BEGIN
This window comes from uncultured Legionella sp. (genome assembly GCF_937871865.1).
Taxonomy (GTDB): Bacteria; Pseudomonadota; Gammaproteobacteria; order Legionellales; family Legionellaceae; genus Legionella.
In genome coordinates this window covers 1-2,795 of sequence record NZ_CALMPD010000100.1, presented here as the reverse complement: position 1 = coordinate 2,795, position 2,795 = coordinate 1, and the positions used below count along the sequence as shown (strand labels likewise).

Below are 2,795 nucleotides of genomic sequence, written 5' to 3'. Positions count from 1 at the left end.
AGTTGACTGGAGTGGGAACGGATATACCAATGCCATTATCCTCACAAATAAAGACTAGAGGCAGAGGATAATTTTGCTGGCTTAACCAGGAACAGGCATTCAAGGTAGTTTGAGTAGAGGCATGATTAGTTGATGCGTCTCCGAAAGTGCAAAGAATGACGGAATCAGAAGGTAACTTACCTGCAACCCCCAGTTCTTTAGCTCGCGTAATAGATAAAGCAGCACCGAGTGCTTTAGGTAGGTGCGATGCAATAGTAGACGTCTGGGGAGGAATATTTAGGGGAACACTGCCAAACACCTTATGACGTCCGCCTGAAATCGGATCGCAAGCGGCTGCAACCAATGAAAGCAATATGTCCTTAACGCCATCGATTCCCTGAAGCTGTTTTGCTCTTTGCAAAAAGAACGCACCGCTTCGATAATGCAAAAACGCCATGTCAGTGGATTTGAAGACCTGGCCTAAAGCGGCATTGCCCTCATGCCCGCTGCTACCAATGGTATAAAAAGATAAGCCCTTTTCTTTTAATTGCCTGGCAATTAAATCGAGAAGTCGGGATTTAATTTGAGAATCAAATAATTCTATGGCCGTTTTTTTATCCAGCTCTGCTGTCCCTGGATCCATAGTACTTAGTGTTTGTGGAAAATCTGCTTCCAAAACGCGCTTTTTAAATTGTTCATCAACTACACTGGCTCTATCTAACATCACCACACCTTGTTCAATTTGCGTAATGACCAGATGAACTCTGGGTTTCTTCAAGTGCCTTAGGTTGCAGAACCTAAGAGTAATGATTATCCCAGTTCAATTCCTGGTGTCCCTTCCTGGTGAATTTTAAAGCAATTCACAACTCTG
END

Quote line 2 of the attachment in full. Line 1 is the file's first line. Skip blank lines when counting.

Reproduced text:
Taxonomy (GTDB): Bacteria; Pseudomonadota; Gammaproteobacteria; order Legionellales; family Legionellaceae; genus Legionella.